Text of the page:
Crown Princess Märtha was the wife of the late King Olav of Norway and mother of King Harald V, Norway's reigning king who will unveil the statue on September 18 at 1pm. The Crown Princess is being honored for her unique role in promoting the young country's world visibility during WWII. She also represents a contemporary link between the United States and Norway since she resided in Washington, D.C., with her children during the war years.
The gift of a commemorative statue is a centennial project of the Norwegian American Foundation. It will be presented as a gift from Norwegian Americans to Norway during the 2005 centennial celebration to honor the special relationship that exists between the two countries. The United States was one of the first countries in 1905 to acknowledge Norway's sovereign status, and cultural and economic ties have grown strong between the two democracies during 100 years of interaction.
A symbol of "courage, determination and optimism"
Crown Princess Märtha is particularly appropriate for recognition during the 2005 Centennial Celebration when ties between the United States and Norway are being celebrated. Wife of the late His Majesty King Olav V of Norway and mother to His Majesty King Harald, Norway's reigning king, the Crown Princess escaped Norway in 1940 on the eve of the German invasion with her three children. She found refuge first in Sweden, then in the United States after accepting an invitation from President Franklin Roosevelt.
Separated from then Crown Prince Olav for what would be five difficult years of WWII, Crown Princess Märtha and her children lived in Washington, D.C., where she was active in the Red Cross and played a significant role in ensuring Norway's occupation was not overlooked. Her influence on her country's behalf earned her deep respect and admiration from Americans and inspired President Roosevelt's famous “Look to Norway” speech in 1942.
A romantic alliance reflects scandinavian political style
The life of Crown Princess Märtha also illustrates the special Scandinavian style of peaceful political negotiation and alliances. Born in 1901, Märtha Sofia Lovisa Dagmar Thyra was a Swedish princess and cousin of Crown Prince Olav of Norway. Since her father, Prince Carl, was not destined for the throne in either Sweden or Norway, her childhood schooling was normal and unrestricted by royal expectations. She studied pediatric nursing, tailoring and culinary arts, and met Crown Prince Olav several times as a young woman. Romance developed and their engagement was formally announced in January 1929. The couple was married in Oslo in March 1929, the first royal wedding to be held in Norway in over 400 years. Following the birth of two sisters, Crown Prince Harald was born in 1937.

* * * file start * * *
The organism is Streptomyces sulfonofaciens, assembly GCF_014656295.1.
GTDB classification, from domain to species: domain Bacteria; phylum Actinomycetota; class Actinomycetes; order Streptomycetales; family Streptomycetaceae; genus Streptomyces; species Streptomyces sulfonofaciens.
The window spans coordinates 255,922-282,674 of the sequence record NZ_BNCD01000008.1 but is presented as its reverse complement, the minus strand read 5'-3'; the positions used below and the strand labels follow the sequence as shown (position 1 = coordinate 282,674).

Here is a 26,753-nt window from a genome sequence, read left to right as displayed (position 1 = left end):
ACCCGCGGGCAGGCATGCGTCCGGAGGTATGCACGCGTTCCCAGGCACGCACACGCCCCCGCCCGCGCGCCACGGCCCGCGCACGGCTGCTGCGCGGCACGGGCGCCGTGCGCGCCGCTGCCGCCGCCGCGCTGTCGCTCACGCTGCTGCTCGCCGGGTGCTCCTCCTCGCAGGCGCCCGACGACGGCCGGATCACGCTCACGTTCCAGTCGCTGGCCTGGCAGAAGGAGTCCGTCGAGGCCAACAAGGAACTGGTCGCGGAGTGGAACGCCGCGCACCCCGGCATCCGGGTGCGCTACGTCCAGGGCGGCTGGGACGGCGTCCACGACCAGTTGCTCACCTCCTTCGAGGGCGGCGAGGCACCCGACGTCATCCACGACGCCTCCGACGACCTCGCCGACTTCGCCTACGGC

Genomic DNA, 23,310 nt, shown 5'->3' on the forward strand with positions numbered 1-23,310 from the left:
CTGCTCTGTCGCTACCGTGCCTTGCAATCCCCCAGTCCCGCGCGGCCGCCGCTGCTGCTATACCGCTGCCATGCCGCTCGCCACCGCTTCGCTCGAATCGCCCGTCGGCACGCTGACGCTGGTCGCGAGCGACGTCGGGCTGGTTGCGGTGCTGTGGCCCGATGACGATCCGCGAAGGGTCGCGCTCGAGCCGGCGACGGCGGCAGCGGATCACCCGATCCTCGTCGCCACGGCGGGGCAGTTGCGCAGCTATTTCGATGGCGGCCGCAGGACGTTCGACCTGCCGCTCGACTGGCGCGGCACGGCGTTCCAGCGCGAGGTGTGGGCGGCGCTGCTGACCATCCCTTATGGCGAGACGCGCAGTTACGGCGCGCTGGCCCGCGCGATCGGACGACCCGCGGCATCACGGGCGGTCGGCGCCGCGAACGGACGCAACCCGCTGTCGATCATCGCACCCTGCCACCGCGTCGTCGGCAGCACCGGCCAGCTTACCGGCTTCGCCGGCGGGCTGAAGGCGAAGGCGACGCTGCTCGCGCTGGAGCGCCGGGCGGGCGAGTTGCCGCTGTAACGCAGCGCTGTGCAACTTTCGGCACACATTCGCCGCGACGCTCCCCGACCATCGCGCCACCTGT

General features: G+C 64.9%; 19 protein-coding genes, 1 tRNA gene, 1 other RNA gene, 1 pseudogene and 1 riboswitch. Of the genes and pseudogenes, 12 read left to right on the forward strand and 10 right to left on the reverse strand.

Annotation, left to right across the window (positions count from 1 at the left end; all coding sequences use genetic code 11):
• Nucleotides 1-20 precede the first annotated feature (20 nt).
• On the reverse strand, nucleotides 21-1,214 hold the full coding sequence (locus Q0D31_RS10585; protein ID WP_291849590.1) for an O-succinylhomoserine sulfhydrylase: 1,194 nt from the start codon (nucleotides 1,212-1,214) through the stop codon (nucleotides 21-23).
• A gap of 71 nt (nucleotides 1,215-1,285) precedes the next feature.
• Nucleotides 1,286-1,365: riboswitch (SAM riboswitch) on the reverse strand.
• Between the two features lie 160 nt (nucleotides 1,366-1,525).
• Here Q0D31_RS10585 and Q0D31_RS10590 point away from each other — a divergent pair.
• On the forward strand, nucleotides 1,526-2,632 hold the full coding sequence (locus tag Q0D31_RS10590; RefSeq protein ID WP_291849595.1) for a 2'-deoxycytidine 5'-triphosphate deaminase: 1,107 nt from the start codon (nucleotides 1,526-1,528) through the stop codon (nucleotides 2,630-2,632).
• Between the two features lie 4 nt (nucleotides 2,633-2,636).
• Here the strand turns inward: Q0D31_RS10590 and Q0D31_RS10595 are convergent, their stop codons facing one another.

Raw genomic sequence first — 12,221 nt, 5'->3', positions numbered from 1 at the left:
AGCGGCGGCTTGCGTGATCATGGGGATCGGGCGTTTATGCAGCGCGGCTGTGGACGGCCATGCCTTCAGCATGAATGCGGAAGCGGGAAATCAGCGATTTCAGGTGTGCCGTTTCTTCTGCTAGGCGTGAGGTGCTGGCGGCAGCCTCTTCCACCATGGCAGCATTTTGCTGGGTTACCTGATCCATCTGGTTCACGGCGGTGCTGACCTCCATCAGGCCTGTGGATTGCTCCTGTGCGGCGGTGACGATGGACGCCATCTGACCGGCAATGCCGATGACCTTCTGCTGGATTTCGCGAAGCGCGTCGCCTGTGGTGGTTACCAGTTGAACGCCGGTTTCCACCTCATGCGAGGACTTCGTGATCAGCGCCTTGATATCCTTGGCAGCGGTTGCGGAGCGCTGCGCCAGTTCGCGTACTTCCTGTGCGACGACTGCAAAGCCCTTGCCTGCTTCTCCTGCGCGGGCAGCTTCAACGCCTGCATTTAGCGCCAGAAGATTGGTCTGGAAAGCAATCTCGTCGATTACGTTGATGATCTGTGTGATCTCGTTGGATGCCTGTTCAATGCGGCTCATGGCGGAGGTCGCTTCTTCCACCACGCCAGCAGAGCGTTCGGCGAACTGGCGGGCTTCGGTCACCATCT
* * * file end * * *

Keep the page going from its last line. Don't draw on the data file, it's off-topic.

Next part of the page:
In 1945 at the end of WWII, Crown Princess Märtha and the children returned to Norway. Sadly, she died in 1954 before King Olav ascended to the throne, but her legacy and commitment to Norway will always be remembered and are fittingly commemorated with this centennial statue.
Cross-cultural Norwegian sculptor ideal for the project
The statue of Crown Princess Märtha is being designed and sculpted by Kirsten Kokkin. Born in Oslo, Kokkin is acclaimed worldwide for her lyrical bronze figures that capture the dance of human movement and emotion suspended in time. Described as a “romantic naturalist,” Kokkin plays with forms, yet loosens strict realism with a sense of adventure that makes her figures seem to be on the verge of becoming alive.
A graduate of the Royal Academy of Art in Stockholm, Kokkin was first a dancer and also studied painting at the National College of Arts and Design in Oslo. She initially pursued her sculpting career in Norway, but eventually moved to the United States. She now resides in Colorado.
Kokkin's naturalist figures have been acclaimed since her first exhibitions and have earned her many commissions, both public and private. She has exhibited extensively in both the U.S. and Norway, and her work is included in several corporate and private collections.